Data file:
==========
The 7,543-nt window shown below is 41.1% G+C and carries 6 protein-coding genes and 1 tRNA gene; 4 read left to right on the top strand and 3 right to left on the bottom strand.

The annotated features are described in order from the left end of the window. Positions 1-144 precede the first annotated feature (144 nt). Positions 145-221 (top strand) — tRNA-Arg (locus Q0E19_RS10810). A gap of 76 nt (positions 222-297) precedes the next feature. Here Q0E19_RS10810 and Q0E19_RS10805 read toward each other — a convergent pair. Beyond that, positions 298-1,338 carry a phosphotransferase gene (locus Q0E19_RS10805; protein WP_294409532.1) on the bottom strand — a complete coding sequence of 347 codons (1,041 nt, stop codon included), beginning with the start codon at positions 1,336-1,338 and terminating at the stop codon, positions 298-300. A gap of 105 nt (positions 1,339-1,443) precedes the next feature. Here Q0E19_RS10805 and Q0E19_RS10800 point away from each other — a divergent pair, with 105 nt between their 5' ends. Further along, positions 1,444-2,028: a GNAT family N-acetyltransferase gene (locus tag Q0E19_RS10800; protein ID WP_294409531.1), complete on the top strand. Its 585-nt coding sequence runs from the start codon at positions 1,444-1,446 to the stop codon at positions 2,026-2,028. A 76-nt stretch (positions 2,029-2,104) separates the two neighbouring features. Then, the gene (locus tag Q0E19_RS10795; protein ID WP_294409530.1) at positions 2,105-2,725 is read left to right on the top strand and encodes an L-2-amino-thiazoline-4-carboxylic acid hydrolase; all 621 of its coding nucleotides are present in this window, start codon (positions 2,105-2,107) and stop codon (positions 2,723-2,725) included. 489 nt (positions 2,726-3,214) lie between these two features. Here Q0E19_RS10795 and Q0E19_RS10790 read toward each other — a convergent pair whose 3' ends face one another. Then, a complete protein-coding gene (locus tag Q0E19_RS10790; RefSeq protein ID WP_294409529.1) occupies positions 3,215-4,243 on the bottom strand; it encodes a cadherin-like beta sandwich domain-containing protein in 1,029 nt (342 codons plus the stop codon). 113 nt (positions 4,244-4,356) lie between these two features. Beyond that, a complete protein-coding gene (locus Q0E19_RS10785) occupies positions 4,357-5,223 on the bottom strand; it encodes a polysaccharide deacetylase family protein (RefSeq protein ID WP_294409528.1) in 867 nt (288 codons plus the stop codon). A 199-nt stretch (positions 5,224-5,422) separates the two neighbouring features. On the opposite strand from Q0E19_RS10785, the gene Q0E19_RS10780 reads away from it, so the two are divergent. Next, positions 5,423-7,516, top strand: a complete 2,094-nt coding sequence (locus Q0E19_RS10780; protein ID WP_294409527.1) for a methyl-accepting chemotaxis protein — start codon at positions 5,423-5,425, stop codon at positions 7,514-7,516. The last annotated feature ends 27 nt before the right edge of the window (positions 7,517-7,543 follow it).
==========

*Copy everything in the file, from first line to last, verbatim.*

The 7,543-nt window shown below is 41.1% G+C and carries 6 protein-coding genes and 1 tRNA gene; 4 read left to right on the top strand and 3 right to left on the bottom strand.

The annotated features are described in order from the left end of the window. Positions 1-144 precede the first annotated feature (144 nt). Positions 145-221 (top strand) — tRNA-Arg (locus Q0E19_RS10810). A gap of 76 nt (positions 222-297) precedes the next feature. Here Q0E19_RS10810 and Q0E19_RS10805 read toward each other — a convergent pair. Beyond that, positions 298-1,338 carry a phosphotransferase gene (locus Q0E19_RS10805; protein WP_294409532.1) on the bottom strand — a complete coding sequence of 347 codons (1,041 nt, stop codon included), beginning with the start codon at positions 1,336-1,338 and terminating at the stop codon, positions 298-300. A gap of 105 nt (positions 1,339-1,443) precedes the next feature. Here Q0E19_RS10805 and Q0E19_RS10800 point away from each other — a divergent pair, with 105 nt between their 5' ends. Further along, positions 1,444-2,028: a GNAT family N-acetyltransferase gene (locus tag Q0E19_RS10800; protein ID WP_294409531.1), complete on the top strand. Its 585-nt coding sequence runs from the start codon at positions 1,444-1,446 to the stop codon at positions 2,026-2,028. A 76-nt stretch (positions 2,029-2,104) separates the two neighbouring features. Then, the gene (locus tag Q0E19_RS10795; protein ID WP_294409530.1) at positions 2,105-2,725 is read left to right on the top strand and encodes an L-2-amino-thiazoline-4-carboxylic acid hydrolase; all 621 of its coding nucleotides are present in this window, start codon (positions 2,105-2,107) and stop codon (positions 2,723-2,725) included. 489 nt (positions 2,726-3,214) lie between these two features. Here Q0E19_RS10795 and Q0E19_RS10790 read toward each other — a convergent pair whose 3' ends face one another. Then, a complete protein-coding gene (locus tag Q0E19_RS10790; RefSeq protein ID WP_294409529.1) occupies positions 3,215-4,243 on the bottom strand; it encodes a cadherin-like beta sandwich domain-containing protein in 1,029 nt (342 codons plus the stop codon). 113 nt (positions 4,244-4,356) lie between these two features. Beyond that, a complete protein-coding gene (locus Q0E19_RS10785) occupies positions 4,357-5,223 on the bottom strand; it encodes a polysaccharide deacetylase family protein (RefSeq protein ID WP_294409528.1) in 867 nt (288 codons plus the stop codon). A 199-nt stretch (positions 5,224-5,422) separates the two neighbouring features. On the opposite strand from Q0E19_RS10785, the gene Q0E19_RS10780 reads away from it, so the two are divergent. Next, positions 5,423-7,516, top strand: a complete 2,094-nt coding sequence (locus Q0E19_RS10780; protein ID WP_294409527.1) for a methyl-accepting chemotaxis protein — start codon at positions 5,423-5,425, stop codon at positions 7,514-7,516. The last annotated feature ends 27 nt before the right edge of the window (positions 7,517-7,543 follow it).